Here's FXDB's interview with Jacques Charbit of Jacques:
How did Jacques start?
I started at the age of 13, when my mother bought me a soldering iron. For me this was only a way of spending less money on gear. I even made my own electric guitar and amp.
Art Thompson's 1995 Guitar Player article on the comeback of stompboxes really started the business idea of what had always been a hobby for me.
Where does the name come from?
Well it's quite obvious: it's my name.
But to me the idea came from a table reservation at Serendipity in NYC, where the attendant could spell my name correctly. So I thought my name was not a problem for the US market.
What sets Jacques apart from other builders?
When you put your own name on your pedals, it has to be something you really believe in, and somehow it shows your taste sound-wise, which, in my case, is deeply rooted in the 70s.
All pedals are analog. I don't adventure in the digital field, because I am so old school.
How do you start on a new pedal?
I own practically ALL vintage pedals and vintage amps -- I also run a vintage guitar shop in Marseille, 1001 Guitares -- so it's only when I can make a better tone that I start working on a project.
For example, the Meistersinger has been conceived A/Bing all vintage chorus I could find, and it could make it into production only when I really heard mine was better sounding.
How do you name your pedals?
The Prisoner was inspired by the TV show with Patrick Mac Goohan, my all time favorite. But the name also means delay gives a closed room tone and also that I am prisoner of its chip, the original matsushita MN3005, which gives it its perfect tone. Once I will run out of these chips I'll have to stop the pedal.
The Mercer Box comes from Philip K. Dick's 'Do Androids Dream of Electric Sheep?'.
The Meistersinger from the Glenn Gould movie.
The Black Mamba from the shape and color of its transistors.
Is parts selection important?
Of course. Analog pedals really follow the Chaos Theory. If you change a component, you can be sure tone will change somehow.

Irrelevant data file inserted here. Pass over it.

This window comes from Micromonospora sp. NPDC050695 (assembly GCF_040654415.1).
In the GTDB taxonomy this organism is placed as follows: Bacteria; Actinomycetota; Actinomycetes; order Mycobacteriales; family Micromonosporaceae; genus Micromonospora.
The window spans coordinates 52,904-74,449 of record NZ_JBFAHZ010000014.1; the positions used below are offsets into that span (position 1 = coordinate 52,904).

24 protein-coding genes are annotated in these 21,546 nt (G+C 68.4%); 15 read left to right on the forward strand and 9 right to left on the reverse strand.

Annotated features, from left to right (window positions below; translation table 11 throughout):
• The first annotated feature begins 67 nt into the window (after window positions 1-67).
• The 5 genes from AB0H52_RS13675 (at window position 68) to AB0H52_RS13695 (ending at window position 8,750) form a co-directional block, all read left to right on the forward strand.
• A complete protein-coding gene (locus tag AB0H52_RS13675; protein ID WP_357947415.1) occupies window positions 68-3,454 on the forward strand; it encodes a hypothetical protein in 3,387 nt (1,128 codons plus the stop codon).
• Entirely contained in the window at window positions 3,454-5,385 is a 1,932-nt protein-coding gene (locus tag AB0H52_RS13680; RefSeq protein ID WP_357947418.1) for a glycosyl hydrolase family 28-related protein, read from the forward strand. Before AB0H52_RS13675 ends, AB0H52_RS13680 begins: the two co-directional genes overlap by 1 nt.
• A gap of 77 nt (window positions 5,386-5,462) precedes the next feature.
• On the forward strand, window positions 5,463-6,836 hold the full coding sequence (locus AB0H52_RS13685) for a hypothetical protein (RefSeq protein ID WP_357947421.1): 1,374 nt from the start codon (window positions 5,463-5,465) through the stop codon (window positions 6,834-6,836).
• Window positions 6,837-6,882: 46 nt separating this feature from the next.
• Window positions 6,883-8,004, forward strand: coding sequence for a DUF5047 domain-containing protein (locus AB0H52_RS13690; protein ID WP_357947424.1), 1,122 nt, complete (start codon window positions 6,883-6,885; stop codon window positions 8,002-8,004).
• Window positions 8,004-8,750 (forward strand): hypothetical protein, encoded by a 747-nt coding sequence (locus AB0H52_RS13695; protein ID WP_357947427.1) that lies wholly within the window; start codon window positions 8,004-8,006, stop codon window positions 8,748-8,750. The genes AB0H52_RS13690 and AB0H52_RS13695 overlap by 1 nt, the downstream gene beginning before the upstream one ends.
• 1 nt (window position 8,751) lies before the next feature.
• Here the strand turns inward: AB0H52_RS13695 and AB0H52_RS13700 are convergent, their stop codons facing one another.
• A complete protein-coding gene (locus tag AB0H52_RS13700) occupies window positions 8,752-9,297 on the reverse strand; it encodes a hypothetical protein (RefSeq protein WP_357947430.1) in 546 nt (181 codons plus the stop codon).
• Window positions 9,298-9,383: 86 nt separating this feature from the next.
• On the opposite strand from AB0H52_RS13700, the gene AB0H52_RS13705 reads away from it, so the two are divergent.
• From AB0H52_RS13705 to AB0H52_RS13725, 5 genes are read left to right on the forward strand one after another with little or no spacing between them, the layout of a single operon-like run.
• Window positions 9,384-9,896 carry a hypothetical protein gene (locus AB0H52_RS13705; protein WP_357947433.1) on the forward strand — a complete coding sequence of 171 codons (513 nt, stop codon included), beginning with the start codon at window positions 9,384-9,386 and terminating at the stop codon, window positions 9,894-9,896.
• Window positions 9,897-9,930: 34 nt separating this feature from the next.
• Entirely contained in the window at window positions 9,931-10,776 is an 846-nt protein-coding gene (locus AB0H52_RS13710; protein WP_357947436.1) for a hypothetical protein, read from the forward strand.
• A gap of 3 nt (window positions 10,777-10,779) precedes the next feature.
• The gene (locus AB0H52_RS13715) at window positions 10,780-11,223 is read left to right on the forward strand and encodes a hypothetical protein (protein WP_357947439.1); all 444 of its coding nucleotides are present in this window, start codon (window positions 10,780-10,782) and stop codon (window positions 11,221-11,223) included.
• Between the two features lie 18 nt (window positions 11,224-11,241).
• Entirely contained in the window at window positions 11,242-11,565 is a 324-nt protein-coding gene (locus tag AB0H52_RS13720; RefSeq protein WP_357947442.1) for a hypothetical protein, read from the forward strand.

There is a 20mF cap in one of my pedal that is 'brand' sensitive, i.e. I can use only one brand as all the others will alter the overall tone of the pedal.
Which of your pedals makes you most proud?
The Black Mamba is really my personal masterpiece, using uncanny transistors, the VALVO OC141, and a unique circuit that takes all the power out of these electronic rarities, while its 9v battery could last 2 years of intense use.
I am so jealous of this circuit that I cannot let anyone look at it.
Which of your pedals was your toughest build?
All germanium pedals are quite demanding: I have to hand-tune them to get the perfect tone. Even the Katapult germanium booster needs this tuning.
Which of your pedals is the most popular?
The Meistersinger chorus without a doubt. It's a real achievement for me and I also think its name has a role here, as it really impersonates what this pedal is in its spirit.
Who uses your pedals and for which genres?
I have worked with Chris Whitley for the Fuseblower to make it 'Narcotic prayer'-in-a-box, for me this song features the best electric guitar tone ever recorded.
The last touch on the Mercer Box was experimented with Steve Morse. He kept the prototype.
Lately, I waited for Henri Kaiser's approval to start the Black Mamba.
But, more often, artists I met rely on my taste to choose a pedal. I bring my pedals to the pre-show balance and test them with the artist in real gig condition. Recently I did that for Phoenix and Arcade Fire.
What does the future of Jacques look like?
I am currently changing the design of my factory line, and fit them with my new SIRET switch (SIlent RElay True bypass) which is both 100% silent and true bypass.